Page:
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  #1361  
Old Posted Jan 27, 2015, 11:56 PM
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Quote:
Originally Posted by fieldsofdreams View Post
I'm really looking forward to seeing that train being operated here in Novato, in person. And by the way, I attended an Operations and Customer Service Committee meeting with SF Muni lately, in which a Clipper bigwig said that "once SMART train starts operation, it will only accept Clipper as form of payment. No tickets or cash will be accepted."

Source (PDF)
That's great to hear re Clipper. That should encourage transit use. I too am looking forward to seeing and riding the new trains. From pictures I think they look great!

Quote:
Originally Posted by electricron View Post
SMART did look at purchasing lighter, more attractive, off the shelf DMUs - but they were not cheaper as you suggest.
SMART received bids from:
FRA Compliant
CAF $136.7 million
US Railcar $131.5 million
Siemens $121.2 million
Sumitomo $82.7 million
Non FRA Compliant
Stadler $124 million
Siemens $104.6 million
The bids were for building 9 sets of 3 car DMU trains.
Eventually, they ordered just 7 sets of 2 car DMU trains (14 DMUs in total).
That's interesting. I knew SMART took the lowest bid, but I didn't know those included non FRA compliant DMUs.

Quote:
Originally Posted by fieldsofdreams View Post
^^ If that's the case, SMART would have been anticipating lower ridership at first, given the lower density of the line alignment. However, should the need arise, it could order for more train cars (dependent on the track progress along the line, especially that a good chunk of its service is single-tracked). And by the way, I think I will need to get even more information from the sources so that I can provide even more reliable information, especially that I have a solid interest in this project.
I seem to recall an option that allows SMART to order more cars at the cheaper rate should the need arise. I think it has an expiration though, and I'm not sure of any of the specifics.
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  #1362  
Old Posted Jan 28, 2015, 9:46 AM
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Originally Posted by CharlesCO View Post
This seems to be a growing trend recently. Some armchair transit planner realizes that transit in their city is lacking (surprise surprise), gets a copy of Illustrator, and then starts drawing pretty lines over a map. Someone also made a similarly-looking Squarespace site for an equally implausible idea for a streetcar network in Denver not too long ago, but they then dismissed this site as being too "wonky" for wanting to discuss cost projections and ridership numbers.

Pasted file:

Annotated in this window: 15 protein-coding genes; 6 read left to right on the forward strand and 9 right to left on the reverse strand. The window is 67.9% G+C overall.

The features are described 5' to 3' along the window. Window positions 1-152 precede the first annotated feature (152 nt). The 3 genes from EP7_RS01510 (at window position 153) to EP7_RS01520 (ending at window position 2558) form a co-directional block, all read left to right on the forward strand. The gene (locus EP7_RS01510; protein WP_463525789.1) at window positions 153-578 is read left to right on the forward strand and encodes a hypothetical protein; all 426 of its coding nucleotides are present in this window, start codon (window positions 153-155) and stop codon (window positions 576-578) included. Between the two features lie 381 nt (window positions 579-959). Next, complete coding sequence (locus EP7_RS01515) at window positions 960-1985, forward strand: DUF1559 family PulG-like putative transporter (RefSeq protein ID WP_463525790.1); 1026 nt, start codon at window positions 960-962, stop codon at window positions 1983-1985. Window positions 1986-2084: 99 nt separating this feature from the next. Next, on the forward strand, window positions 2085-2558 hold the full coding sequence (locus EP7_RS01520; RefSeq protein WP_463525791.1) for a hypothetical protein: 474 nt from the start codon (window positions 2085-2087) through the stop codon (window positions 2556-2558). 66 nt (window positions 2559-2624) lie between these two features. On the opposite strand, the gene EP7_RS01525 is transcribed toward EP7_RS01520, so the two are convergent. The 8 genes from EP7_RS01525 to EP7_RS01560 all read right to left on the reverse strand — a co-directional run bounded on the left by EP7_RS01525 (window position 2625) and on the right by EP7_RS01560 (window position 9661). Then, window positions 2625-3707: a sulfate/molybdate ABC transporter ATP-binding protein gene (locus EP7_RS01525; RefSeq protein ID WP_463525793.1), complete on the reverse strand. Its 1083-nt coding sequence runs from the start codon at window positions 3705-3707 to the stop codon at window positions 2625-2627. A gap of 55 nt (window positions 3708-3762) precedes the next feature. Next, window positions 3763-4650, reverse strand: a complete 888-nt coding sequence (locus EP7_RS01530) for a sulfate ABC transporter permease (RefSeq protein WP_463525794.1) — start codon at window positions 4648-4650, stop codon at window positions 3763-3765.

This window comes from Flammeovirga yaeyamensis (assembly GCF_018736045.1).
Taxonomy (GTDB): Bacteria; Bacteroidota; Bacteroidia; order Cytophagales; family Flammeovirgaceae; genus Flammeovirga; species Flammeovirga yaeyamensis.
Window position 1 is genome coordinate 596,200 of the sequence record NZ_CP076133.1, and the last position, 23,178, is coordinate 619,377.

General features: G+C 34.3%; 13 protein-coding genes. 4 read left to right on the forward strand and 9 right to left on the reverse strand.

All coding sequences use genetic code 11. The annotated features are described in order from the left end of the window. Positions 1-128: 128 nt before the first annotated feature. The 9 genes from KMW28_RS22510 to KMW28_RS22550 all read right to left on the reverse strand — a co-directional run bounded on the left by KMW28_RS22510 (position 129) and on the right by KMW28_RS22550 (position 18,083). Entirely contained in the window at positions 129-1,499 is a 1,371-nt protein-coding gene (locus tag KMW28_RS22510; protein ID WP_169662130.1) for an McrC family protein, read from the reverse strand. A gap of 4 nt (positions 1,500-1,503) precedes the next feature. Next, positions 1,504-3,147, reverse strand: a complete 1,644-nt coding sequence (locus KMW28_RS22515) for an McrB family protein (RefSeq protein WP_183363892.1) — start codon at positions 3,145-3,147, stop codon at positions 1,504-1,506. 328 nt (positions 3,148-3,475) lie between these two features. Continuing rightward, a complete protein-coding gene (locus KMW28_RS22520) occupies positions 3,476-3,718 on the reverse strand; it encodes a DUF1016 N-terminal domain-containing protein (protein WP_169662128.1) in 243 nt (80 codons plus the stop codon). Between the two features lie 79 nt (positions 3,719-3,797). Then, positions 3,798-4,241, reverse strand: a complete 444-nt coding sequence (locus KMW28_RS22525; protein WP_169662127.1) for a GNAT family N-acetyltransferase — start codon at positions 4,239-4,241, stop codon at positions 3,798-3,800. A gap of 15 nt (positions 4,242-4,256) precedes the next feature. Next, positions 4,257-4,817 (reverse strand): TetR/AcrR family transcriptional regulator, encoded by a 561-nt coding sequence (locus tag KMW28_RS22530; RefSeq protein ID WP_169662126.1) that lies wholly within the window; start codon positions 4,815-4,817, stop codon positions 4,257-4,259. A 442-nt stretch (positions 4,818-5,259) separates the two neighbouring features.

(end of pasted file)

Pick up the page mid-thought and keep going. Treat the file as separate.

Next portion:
A lot of people who do these projects and think they're viable do them more for the zeal of graphic design while not taking into consideration so much how people actually use transit, and they often grossly underestimate the costs of infrastructure investments, if they even take that into consideration at all. Do you think anyone is actually trying to go from the zoo to Balboa Park, or are the majority of people on that side of town really trying to get downtown? Making a line like that would greatly reduce the number of one-seat rides that probably thousands of people already enjoy while creating a line that connects two places that don't really need to be connected. There are so many problems with that plan that it doesn't make any realistic sense.

To me, their biggest (and valid) criticism of there not being enough "true" subway service on the Market subway is something that could, and will, be easily solved with more Castro Shuttle service. It's also buried in the Siemens LRV order press release that the new rail fleet that Muni just ordered will be able to run in up to four car consists, which should result in a dramatic increase in capacity on Muni Metro. This is an example of a reasonable, medium-term investment that produces a cost effective solution without trying to graft the Paris metro onto San Francisco. Though these kinds of projects like Muni's fleet renewal aren't conducive to sexy Squarespace mockup sites or behance likes, I suppose.
Agreed.
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  #1363  
Old Posted Jan 29, 2015, 6:29 PM
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Presidio Parkway (US Highway 101) construction progress. Traffic will shift onto the new roadway later this year.


Progress on the Northbound high viaduct and ramps to CA 1


Low viaducts and the Palace of Fine Arts


Fans ready for installation


Main Post Tunnels


High Viaduct falsework


Main Post Tunnels and low viaducts


Painting of high viaduct steel fins

http://presidioparkway.org/project_d...ad_jan2015.pdf

High viaduct falsework coming down

http://presidioparkway.org/
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  #1364  
Old Posted Jan 29, 2015, 9:35 PM